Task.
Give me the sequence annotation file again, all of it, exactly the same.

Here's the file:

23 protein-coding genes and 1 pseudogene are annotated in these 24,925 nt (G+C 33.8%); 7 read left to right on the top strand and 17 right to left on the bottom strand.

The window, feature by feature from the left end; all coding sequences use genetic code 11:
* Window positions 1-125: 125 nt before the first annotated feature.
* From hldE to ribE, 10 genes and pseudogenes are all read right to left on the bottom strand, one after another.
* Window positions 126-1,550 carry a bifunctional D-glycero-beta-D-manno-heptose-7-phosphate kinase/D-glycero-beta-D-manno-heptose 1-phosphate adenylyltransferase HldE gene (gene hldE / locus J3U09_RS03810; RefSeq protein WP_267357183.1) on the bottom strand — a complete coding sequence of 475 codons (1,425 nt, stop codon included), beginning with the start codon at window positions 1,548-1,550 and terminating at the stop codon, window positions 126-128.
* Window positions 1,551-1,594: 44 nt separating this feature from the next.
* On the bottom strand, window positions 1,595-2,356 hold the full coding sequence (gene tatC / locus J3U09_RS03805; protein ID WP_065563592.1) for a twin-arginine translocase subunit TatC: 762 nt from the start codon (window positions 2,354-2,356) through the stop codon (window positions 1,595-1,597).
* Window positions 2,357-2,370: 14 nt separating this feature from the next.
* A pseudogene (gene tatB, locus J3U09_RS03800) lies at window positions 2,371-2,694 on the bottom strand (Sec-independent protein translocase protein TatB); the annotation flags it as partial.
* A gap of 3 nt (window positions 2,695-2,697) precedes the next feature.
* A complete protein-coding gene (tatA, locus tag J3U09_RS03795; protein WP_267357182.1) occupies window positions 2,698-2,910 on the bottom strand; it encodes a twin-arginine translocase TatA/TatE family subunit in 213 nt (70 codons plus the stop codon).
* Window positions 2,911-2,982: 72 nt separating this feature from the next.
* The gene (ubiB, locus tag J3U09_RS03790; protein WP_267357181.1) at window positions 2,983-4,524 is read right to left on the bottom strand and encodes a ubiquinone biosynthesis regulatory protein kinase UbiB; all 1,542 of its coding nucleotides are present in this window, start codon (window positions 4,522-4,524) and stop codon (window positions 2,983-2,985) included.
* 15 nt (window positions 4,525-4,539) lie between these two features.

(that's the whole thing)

23 protein-coding genes and 1 pseudogene are annotated in these 24,925 nt (G+C 33.8%); 7 read left to right on the top strand and 17 right to left on the bottom strand.

The window, feature by feature from the left end; all coding sequences use genetic code 11:
* Window positions 1-125: 125 nt before the first annotated feature.
* From hldE to ribE, 10 genes and pseudogenes are all read right to left on the bottom strand, one after another.
* Window positions 126-1,550 carry a bifunctional D-glycero-beta-D-manno-heptose-7-phosphate kinase/D-glycero-beta-D-manno-heptose 1-phosphate adenylyltransferase HldE gene (gene hldE / locus J3U09_RS03810; RefSeq protein WP_267357183.1) on the bottom strand — a complete coding sequence of 475 codons (1,425 nt, stop codon included), beginning with the start codon at window positions 1,548-1,550 and terminating at the stop codon, window positions 126-128.
* Window positions 1,551-1,594: 44 nt separating this feature from the next.
* On the bottom strand, window positions 1,595-2,356 hold the full coding sequence (gene tatC / locus J3U09_RS03805; protein ID WP_065563592.1) for a twin-arginine translocase subunit TatC: 762 nt from the start codon (window positions 2,354-2,356) through the stop codon (window positions 1,595-1,597).
* Window positions 2,357-2,370: 14 nt separating this feature from the next.
* A pseudogene (gene tatB, locus J3U09_RS03800) lies at window positions 2,371-2,694 on the bottom strand (Sec-independent protein translocase protein TatB); the annotation flags it as partial.
* A gap of 3 nt (window positions 2,695-2,697) precedes the next feature.
* A complete protein-coding gene (tatA, locus tag J3U09_RS03795; protein WP_267357182.1) occupies window positions 2,698-2,910 on the bottom strand; it encodes a twin-arginine translocase TatA/TatE family subunit in 213 nt (70 codons plus the stop codon).
* Window positions 2,911-2,982: 72 nt separating this feature from the next.
* The gene (ubiB, locus tag J3U09_RS03790; protein WP_267357181.1) at window positions 2,983-4,524 is read right to left on the bottom strand and encodes a ubiquinone biosynthesis regulatory protein kinase UbiB; all 1,542 of its coding nucleotides are present in this window, start codon (window positions 4,522-4,524) and stop codon (window positions 2,983-2,985) included.
* 15 nt (window positions 4,525-4,539) lie between these two features.